The game takes place five years after Devil May Cry 4 and follows Dante , Nero and a new protagonist named V as they attempt to stop the demon Urizen. Learning how to approach each foe without getting hit, while maintaining a constant juggle of attacks for that coveted SSS rank is a fun level of added challenge to the game, which can be just about as hard or as easy as you want it to be. On your first playthrough, only Human and Devil Hunter difficulties are available.
Dante is of course present in DMC 5, but longtime fans of the series might be surprised to see that the real emotional center of this installment is not Dante, but Nero — the young, silver-haired demon killer whose connection to Dante is confirmed later in the game (no one will be surprised by this reveal and that is OK).
It features some of the best music and characters in the whole series, along with a multitude of new weapons and abilities, and it sets a new bar of quality and content for upcoming entries, which, I hope, will act as a template for what we can expect from the series in the future.
The gist of the story here is that the mysterious V shows up at Devil May Cry (Dante's demon-extermination business) and contracts Dante to kill a demon named Urizen. While many praised DmC for its exciting combat and interesting visuals, others panned the new look for Dante and its abandonment of the franchise's established lore.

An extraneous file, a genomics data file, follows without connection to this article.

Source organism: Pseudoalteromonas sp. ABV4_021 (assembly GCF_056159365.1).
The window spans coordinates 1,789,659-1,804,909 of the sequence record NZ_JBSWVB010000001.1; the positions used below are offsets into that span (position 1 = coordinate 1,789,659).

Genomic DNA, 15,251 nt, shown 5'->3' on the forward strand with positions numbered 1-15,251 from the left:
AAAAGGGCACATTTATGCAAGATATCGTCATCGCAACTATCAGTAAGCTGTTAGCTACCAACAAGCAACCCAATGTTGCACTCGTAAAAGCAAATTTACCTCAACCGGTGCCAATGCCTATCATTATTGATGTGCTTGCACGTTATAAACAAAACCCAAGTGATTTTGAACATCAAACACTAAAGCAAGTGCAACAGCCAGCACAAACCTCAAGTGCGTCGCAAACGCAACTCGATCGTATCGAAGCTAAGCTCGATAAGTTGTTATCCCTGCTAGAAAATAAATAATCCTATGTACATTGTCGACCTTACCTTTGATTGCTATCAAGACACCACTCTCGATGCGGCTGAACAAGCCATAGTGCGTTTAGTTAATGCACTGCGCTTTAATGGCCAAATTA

Playing as V is great, too, and very different to playing as Nero or Dante (the latter kicks major ass, as ever). He's the character who I could experiment with the most, with four fighting styles to swap between on the fly and multiple short and long-ranged weapons, every moment I played as Dante felt like it could be different from the last.
Many of these Devil Breakers carry offensive abilities like Overture, which gives Nero an electric blast to shock gameplay enemies, and Rawhide, which changes Devil Breaker into a whip that can quickly slash at multiple enemies. Clearly based on London, Red Grave City is a dank, industrial metropolis that has been overtaken by Urizen and his army of blood-thirsty demons.
None of them broke up the monotony of Nero's play style, and that monotony wasn't helped by DMC5's relatively uninspired enemies and encounters. And with combat flair that makes up the finest pure-action game we have seen in a long time, we hope they stick around.